Hindu Monastery Faces Eviction - HAF Files Amicus Brief Supporting Saraswati Mandir
Washington DC (December 21, 2007) - Monks from a Hindu Ashram (monastery) in New Hampshire are under the imminent threat of eviction today amidst allegations of fraudulent lending practices by a Virginia based lender, G&G, LLC. Eviction proceedings were initiated against the Saraswati Mandiram, a New Hampshire based Hindu Ashram situated on a one hundred acre tract of land north of Boston, and the ashram's resident head priest, Pandit Ramadheen Ramsamooj, over a year ago. Pandit Ramsamooj has argued that G&G breached its contract with the ashram by violating and failing to abide by the terms of their mortgage agreement. The Hindu American Foundation (HAF) joined the legal effort on the ashram's behalf today submitting an amicus curiae brief to the Supreme Court of New Hampshire where the case is to be heard early next year.
"Saraswati Mandiram is a tranquil, spiritual retreat that we have nurtured with love and dedication, and now all of that stands to be destroyed because of predatory and illegal lending practices," said Pandit Ramsamooj speaking from his besieged ashram. "It is difficult to comprehend the real motivation of those that would threaten such action in the midst of a blessed holiday season."
The ashram has argued that G&G agreed to maintain control of a credit line extended to the ashram and withdraw from it the ashram's monthly mortgage payments as they came due. It is alleged that G&G, LLC inexplicably ceased drawing payments and then claimed the ashram to be in default. The default followed quickly to foreclosure. The ashram also alleged fraud and misconduct at the foreclosure where G&G, LLC recorded a deed conveying the property to a fictitious bidder , G&G Epping, LLC, which was not in existence until two months after the foreclosure sale.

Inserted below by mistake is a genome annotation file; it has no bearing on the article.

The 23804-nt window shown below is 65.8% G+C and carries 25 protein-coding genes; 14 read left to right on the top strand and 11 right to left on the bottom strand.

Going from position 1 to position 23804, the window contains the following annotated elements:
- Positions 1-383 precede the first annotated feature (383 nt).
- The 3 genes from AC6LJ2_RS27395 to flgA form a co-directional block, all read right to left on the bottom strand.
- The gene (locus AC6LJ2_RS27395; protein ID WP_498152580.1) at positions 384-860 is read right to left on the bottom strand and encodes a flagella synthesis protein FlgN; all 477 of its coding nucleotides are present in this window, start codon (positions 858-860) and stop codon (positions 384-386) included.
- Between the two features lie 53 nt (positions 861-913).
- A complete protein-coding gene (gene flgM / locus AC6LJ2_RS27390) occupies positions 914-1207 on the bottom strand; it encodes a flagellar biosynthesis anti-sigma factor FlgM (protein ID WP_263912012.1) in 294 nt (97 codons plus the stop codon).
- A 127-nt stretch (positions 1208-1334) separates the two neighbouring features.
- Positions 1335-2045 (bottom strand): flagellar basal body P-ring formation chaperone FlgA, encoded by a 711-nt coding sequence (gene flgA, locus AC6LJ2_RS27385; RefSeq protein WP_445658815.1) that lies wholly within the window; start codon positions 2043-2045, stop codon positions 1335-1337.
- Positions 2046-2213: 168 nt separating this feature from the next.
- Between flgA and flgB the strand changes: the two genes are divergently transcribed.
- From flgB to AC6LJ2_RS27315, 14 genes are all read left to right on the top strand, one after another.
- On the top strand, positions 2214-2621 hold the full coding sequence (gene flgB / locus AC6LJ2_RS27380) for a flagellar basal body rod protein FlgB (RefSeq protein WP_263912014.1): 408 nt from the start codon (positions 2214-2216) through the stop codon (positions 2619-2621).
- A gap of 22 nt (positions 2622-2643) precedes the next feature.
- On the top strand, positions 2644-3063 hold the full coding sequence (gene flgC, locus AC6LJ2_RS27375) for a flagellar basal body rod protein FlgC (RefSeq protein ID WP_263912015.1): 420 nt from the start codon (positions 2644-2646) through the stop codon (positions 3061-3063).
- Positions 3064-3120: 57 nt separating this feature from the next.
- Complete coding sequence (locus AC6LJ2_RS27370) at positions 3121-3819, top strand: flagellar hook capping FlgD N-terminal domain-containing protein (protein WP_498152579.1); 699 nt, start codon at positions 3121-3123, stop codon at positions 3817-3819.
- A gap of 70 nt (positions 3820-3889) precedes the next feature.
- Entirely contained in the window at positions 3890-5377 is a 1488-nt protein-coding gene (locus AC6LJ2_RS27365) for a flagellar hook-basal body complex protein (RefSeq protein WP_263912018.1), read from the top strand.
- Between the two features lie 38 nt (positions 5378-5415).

The HAF intervened as a friend of the court to provide the court background information on Hinduism and the role of ashrams and the significance of temple worship to Hindu practice. Saraswati Mandiram serves Hindu Americans in the tri-state area of New Hampshire, Vermont and Maine as well as from neighboring Massachusetts. The fourteen page brief argues that a "Hindu monastery or ashram is a spiritual sanctuary that plays a central role in the practice or preservation of Hinduism," and was submitted to the New Hampshire Supreme Court last week.
"Especially in light of the problems in the mortgage industry today, alleged fraudulent lending practices imposed on a house of worship is compelling," said Suhag Shukla, Esq., the Foundation's legal counsel. "We hope sincerely that the court will take into account the severe repercussions that the loss of the only Hindu institution in the tri-state area would have on thousands of Hindus residing in the area. This issue should be of grave and urgent concern to all Americans."